Originally Posted by sotti
I somewhat disagree. Obviously we can encode steps all the way to 254(5) for RGB in YCbCr, how else would we generate the ramps?
But even though 16-235 are the only valid values for white, the chroma channels are valid through 240
Please note that I'm using your response as a bit of a springboard.
First: as I quoted CbCr is 16-240 (my emphasis).
The digital representation shall be as defined in Part 1, Section 6.10 of ITU-R BT.709-5 and is summarized below:
The coding shall be 8-bit coding (scale of 0 to 255). R, G, B, and Y signals shall have 220 quantization levels with the black level corresponding to level 16 and the peak white level corresponding to level 235. The signal level may occasionally move beyond level 235. CBCR signals shall have 225 quantization levels with a zero level corresponding to digital level 128 and full range corresponding with 16 to 240. For R, G, B, Y, CB, CR signals, 0 and 255 are reserved and should not be considered video.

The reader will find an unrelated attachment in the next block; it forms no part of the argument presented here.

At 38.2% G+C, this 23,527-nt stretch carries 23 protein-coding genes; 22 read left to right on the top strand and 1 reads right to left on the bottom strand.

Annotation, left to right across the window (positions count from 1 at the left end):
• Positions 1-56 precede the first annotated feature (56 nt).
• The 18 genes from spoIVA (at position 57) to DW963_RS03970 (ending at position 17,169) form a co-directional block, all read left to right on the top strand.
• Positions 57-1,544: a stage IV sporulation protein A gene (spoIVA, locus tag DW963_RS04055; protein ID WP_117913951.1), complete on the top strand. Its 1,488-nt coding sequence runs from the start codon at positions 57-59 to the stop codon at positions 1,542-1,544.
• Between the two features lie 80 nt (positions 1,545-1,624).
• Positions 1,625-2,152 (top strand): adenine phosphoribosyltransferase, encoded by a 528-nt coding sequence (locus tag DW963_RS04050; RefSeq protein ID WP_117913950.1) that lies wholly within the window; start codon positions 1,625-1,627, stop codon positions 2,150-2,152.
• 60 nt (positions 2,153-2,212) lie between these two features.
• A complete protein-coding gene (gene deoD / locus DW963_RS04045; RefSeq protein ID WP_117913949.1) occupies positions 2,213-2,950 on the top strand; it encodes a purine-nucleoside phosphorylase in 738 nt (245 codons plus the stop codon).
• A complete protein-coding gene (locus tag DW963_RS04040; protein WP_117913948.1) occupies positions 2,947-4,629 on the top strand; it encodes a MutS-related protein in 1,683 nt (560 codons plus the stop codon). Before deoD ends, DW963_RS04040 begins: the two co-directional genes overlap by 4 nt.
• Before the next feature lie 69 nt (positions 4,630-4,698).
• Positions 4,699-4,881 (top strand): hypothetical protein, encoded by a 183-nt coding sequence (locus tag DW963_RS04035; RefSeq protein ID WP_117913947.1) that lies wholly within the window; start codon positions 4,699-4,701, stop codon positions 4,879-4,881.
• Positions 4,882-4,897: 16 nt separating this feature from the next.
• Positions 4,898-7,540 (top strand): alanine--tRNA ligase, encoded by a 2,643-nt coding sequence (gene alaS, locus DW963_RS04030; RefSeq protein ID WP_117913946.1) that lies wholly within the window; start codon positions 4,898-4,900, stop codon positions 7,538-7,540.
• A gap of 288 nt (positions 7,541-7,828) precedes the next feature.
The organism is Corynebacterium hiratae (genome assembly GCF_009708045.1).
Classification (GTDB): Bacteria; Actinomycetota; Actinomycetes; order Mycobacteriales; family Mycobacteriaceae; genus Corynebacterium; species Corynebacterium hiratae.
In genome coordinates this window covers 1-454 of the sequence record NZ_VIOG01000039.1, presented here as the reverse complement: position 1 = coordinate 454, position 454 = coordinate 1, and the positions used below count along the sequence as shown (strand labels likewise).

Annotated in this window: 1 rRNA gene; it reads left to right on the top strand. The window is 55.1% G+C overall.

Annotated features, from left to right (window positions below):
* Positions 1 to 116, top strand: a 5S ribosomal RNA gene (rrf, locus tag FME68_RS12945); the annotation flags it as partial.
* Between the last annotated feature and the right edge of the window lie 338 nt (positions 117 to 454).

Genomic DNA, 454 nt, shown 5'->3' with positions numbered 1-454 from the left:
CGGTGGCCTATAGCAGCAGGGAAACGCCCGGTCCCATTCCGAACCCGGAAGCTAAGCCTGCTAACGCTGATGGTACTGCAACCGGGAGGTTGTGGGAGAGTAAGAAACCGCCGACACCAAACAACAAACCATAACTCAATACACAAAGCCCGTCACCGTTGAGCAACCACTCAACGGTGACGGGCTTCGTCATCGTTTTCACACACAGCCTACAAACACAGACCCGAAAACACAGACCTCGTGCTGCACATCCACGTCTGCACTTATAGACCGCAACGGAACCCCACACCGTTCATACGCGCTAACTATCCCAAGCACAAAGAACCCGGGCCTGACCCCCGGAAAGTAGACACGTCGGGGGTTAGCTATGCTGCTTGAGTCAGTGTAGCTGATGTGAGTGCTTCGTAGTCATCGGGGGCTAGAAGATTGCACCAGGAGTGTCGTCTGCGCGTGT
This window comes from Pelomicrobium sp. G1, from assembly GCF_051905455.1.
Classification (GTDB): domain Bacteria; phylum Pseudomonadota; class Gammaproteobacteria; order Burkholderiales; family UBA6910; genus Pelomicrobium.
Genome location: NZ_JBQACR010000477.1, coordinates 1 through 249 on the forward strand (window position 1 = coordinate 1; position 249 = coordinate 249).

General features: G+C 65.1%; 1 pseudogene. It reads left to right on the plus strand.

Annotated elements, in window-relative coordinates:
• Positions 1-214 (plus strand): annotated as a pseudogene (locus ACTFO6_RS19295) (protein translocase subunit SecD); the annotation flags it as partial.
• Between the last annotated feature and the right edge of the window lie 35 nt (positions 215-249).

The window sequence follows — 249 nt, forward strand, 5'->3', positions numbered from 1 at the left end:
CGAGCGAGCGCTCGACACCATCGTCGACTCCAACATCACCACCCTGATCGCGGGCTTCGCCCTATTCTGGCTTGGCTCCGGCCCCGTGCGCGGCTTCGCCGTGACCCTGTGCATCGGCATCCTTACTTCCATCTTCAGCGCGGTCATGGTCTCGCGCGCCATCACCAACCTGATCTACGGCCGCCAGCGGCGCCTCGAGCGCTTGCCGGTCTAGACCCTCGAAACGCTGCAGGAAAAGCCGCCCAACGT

I don't choose to argue about or care much about technical minutia. I don't even care much what happens in post. I have no control over that. What I care about is what my equipment can do. And like any number of other bits of AV stuff it clips outside the STANDARD
range. Yes, that's right, CEA-861-D is a standard followed by consumer electronics manufacturers world-wide. So my wonderful 9g Kuro monitor clips because Pioneer read the standard (it also obeys the quantization flags in 861/HDMI 1.3, possibly the only display to do so). My AVR used to clip (because you can program a REON to clip) until I convinced them it was a good thing not to clip.
All the obstruse technical arguments in the world are irrelevant unless they take operation standards into account.
Said standards are the reason for this and various other threads asking about "Setting contrast with Spears and Munsil disc" or any other reference material.
On the bright side these things can actuall be fixed (just join CEA) -- unlike all the crappy DVDs you own with bogus MPEG flagging and horked telecine.